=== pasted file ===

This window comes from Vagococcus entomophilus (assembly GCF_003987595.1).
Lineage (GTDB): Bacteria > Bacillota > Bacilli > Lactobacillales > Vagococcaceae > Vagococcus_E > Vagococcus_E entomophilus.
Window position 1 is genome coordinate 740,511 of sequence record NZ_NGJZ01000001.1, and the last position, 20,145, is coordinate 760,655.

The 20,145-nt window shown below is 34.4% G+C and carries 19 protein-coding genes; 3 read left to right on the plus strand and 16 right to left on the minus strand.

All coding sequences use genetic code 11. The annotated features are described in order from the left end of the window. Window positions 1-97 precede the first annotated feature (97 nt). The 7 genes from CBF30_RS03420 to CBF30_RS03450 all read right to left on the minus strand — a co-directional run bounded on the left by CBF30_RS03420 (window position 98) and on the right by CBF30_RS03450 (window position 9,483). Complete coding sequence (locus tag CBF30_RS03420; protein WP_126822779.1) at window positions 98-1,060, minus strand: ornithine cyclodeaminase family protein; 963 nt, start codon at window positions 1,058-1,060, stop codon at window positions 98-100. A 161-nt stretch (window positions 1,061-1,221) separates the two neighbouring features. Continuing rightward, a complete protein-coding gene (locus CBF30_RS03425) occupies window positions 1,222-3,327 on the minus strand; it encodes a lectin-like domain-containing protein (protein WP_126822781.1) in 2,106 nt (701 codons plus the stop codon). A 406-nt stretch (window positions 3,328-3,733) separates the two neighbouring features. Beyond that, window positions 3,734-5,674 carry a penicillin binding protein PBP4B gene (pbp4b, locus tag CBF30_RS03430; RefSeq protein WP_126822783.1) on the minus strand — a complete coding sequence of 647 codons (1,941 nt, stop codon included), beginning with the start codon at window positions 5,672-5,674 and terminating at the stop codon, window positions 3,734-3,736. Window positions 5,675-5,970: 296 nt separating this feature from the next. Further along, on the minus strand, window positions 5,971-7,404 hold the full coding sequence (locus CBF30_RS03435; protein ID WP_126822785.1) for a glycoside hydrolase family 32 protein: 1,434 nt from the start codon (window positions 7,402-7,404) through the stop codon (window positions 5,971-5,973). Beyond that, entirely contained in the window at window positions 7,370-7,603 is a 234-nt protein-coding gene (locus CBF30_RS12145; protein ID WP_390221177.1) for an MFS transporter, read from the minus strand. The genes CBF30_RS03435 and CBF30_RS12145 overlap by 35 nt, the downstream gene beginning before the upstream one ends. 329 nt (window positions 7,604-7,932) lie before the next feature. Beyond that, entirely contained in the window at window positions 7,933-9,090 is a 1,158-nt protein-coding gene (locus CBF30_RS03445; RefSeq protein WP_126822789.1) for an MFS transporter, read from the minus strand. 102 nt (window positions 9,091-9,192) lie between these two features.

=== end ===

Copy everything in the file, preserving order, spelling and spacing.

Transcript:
This window comes from Vagococcus entomophilus (assembly GCF_003987595.1).
Lineage (GTDB): Bacteria > Bacillota > Bacilli > Lactobacillales > Vagococcaceae > Vagococcus_E > Vagococcus_E entomophilus.
Window position 1 is genome coordinate 740,511 of sequence record NZ_NGJZ01000001.1, and the last position, 20,145, is coordinate 760,655.

The 20,145-nt window shown below is 34.4% G+C and carries 19 protein-coding genes; 3 read left to right on the plus strand and 16 right to left on the minus strand.

All coding sequences use genetic code 11. The annotated features are described in order from the left end of the window. Window positions 1-97 precede the first annotated feature (97 nt). The 7 genes from CBF30_RS03420 to CBF30_RS03450 all read right to left on the minus strand — a co-directional run bounded on the left by CBF30_RS03420 (window position 98) and on the right by CBF30_RS03450 (window position 9,483). Complete coding sequence (locus tag CBF30_RS03420; protein WP_126822779.1) at window positions 98-1,060, minus strand: ornithine cyclodeaminase family protein; 963 nt, start codon at window positions 1,058-1,060, stop codon at window positions 98-100. A 161-nt stretch (window positions 1,061-1,221) separates the two neighbouring features. Continuing rightward, a complete protein-coding gene (locus CBF30_RS03425) occupies window positions 1,222-3,327 on the minus strand; it encodes a lectin-like domain-containing protein (protein WP_126822781.1) in 2,106 nt (701 codons plus the stop codon). A 406-nt stretch (window positions 3,328-3,733) separates the two neighbouring features. Beyond that, window positions 3,734-5,674 carry a penicillin binding protein PBP4B gene (pbp4b, locus tag CBF30_RS03430; RefSeq protein WP_126822783.1) on the minus strand — a complete coding sequence of 647 codons (1,941 nt, stop codon included), beginning with the start codon at window positions 5,672-5,674 and terminating at the stop codon, window positions 3,734-3,736. Window positions 5,675-5,970: 296 nt separating this feature from the next. Further along, on the minus strand, window positions 5,971-7,404 hold the full coding sequence (locus CBF30_RS03435; protein ID WP_126822785.1) for a glycoside hydrolase family 32 protein: 1,434 nt from the start codon (window positions 7,402-7,404) through the stop codon (window positions 5,971-5,973). Beyond that, entirely contained in the window at window positions 7,370-7,603 is a 234-nt protein-coding gene (locus CBF30_RS12145; protein ID WP_390221177.1) for an MFS transporter, read from the minus strand. The genes CBF30_RS03435 and CBF30_RS12145 overlap by 35 nt, the downstream gene beginning before the upstream one ends. 329 nt (window positions 7,604-7,932) lie before the next feature. Beyond that, entirely contained in the window at window positions 7,933-9,090 is a 1,158-nt protein-coding gene (locus CBF30_RS03445; RefSeq protein WP_126822789.1) for an MFS transporter, read from the minus strand. 102 nt (window positions 9,091-9,192) lie between these two features.